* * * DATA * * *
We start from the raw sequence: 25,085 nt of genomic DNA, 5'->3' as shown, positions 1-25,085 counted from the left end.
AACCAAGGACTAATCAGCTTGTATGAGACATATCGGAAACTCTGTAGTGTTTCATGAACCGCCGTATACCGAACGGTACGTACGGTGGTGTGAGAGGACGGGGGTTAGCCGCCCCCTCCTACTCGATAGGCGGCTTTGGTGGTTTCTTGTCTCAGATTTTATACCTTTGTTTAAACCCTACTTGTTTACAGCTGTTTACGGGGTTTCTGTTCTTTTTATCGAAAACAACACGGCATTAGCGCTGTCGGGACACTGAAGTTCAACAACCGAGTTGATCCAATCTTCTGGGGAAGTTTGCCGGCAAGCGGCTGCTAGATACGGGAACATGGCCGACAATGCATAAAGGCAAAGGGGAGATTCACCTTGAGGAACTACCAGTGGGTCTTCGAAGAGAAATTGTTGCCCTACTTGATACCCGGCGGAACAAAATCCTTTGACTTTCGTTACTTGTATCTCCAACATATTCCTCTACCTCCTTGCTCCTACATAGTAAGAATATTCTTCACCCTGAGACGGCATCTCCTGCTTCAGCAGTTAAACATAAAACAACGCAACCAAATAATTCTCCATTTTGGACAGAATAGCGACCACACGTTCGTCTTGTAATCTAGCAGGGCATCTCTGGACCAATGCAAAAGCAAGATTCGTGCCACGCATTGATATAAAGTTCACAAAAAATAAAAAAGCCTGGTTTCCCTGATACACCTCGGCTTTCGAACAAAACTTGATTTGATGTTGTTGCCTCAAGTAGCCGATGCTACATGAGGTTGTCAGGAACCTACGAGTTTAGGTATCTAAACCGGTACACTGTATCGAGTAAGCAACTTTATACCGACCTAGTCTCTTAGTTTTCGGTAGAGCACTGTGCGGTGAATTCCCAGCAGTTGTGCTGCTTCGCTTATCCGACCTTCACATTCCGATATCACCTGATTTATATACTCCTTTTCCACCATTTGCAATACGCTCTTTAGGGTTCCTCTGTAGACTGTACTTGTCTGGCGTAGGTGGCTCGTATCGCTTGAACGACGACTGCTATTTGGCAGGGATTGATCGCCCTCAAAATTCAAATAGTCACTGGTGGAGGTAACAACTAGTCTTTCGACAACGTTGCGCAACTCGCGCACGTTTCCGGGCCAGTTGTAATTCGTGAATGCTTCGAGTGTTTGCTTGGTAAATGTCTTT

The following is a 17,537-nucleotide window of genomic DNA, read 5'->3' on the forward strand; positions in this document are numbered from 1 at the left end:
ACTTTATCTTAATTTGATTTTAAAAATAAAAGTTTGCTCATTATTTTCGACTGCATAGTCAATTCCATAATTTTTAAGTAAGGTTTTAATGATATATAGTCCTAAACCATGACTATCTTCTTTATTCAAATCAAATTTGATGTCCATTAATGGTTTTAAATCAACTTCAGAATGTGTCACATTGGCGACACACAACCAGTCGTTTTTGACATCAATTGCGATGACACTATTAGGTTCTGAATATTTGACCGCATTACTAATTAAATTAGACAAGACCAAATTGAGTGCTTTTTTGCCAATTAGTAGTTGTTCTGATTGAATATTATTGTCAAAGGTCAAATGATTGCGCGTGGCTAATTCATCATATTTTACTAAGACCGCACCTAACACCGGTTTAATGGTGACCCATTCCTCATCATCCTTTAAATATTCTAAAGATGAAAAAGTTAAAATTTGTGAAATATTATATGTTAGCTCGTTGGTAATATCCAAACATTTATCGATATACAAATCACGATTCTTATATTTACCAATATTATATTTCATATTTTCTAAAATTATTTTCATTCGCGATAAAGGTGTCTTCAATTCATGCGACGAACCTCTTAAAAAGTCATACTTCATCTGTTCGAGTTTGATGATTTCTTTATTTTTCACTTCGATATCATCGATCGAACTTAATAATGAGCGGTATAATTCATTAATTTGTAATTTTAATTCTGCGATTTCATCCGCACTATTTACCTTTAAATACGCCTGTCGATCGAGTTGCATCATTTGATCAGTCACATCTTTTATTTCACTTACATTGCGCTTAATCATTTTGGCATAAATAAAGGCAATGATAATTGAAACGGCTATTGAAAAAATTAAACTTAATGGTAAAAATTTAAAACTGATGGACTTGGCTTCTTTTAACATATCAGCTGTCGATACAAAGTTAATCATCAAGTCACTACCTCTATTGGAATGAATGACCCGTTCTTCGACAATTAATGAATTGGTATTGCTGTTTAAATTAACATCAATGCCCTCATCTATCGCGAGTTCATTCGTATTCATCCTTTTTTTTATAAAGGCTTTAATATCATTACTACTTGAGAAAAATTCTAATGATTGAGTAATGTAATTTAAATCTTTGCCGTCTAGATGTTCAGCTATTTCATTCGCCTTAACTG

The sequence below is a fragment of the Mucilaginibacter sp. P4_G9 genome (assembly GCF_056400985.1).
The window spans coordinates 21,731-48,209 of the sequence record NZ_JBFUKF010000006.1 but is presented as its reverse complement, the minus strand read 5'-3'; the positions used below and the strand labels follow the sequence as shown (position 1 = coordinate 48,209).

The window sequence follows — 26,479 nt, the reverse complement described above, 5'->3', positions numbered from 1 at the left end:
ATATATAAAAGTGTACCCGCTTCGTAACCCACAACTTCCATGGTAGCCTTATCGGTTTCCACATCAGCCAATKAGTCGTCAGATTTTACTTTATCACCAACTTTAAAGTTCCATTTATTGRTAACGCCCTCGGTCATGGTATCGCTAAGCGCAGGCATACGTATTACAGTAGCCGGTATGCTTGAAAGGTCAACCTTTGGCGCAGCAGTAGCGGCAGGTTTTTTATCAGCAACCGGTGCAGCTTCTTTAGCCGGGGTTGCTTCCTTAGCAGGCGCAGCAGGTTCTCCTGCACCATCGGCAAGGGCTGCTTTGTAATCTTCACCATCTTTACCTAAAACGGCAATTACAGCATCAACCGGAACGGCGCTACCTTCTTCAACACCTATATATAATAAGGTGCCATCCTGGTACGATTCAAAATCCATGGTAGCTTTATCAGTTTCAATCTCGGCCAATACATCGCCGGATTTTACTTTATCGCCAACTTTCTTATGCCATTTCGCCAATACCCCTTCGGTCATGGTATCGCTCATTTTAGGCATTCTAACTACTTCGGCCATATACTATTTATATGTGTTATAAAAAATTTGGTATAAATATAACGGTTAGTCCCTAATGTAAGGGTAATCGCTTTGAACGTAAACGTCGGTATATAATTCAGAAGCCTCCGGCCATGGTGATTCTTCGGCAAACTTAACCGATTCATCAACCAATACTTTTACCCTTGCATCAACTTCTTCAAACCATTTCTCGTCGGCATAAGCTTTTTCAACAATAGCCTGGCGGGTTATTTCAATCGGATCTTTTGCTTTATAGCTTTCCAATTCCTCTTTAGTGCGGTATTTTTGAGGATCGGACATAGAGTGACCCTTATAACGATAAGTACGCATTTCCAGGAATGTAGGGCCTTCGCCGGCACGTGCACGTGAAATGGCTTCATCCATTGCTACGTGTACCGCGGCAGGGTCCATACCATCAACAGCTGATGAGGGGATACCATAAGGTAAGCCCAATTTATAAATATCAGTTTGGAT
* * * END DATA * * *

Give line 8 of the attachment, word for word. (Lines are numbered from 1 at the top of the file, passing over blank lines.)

ATATATAAAAGTGTACCCGCTTCGTAACCCACAACTTCCATGGTAGCCTTATCGGTTTCCACATCAGCCAATKAGTCGTCAGATTTTACTTTATCACCAACTTTAAAGTTCCATTTATTGRTAACGCCCTCGGTCATGGTATCGCTAAGCGCAGGCATACGTATTACAGTAGCCGGTATGCTTGAAAGGTCAACCTTTGGCGCAGCAGTAGCGGCAGGTTTTTTATCAGCAACCGGTGCAGCTTCTTTAGCCGGGGTTGCTTCCTTAGCAGGCGCAGCAGGTTCTCCTGCACCATCGGCAAGGGCTGCTTTGTAATCTTCACCATCTTTACCTAAAACGGCAATTACAGCATCAACCGGAACGGCGCTACCTTCTTCAACACCTATATATAATAAGGTGCCATCCTGGTACGATTCAAAATCCATGGTAGCTTTATCAGTTTCAATCTCGGCCAATACATCGCCGGATTTTACTTTATCGCCAACTTTCTTATGCCATTTCGCCAATACCCCTTCGGTCATGGTATCGCTCATTTTAGGCATTCTAACTACTTCGGCCATATACTATTTATATGTGTTATAAAAAATTTGGTATAAATATAACGGTTAGTCCCTAATGTAAGGGTAATCGCTTTGAACGTAAACGTCGGTATATAATTCAGAAGCCTCCGGCCATGGTGATTCTTCGGCAAACTTAACCGATTCATCAACCAATACTTTTACCCTTGCATCAACTTCTTCAAACCATTTCTCGTCGGCATAAGCTTTTTCAACAATAGCCTGGCGGGTTATTTCAATCGGATCTTTTGCTTTATAGCTTTCCAATTCCTCTTTAGTGCGGTATTTTTGAGGATCGGACATAGAGTGACCCTTATAACGATAAGTACGCATTTCCAGGAATGTAGGGCCTTCGCCGGCACGTGCACGTGAAATGGCTTCATCCATTGCTACGTGTACCGCGGCAGGGTCCATACCATCAACAGCTGATGAGGGGATACCATAAGGTAAGCCCAATTTATAAATATCAGTTTGGAT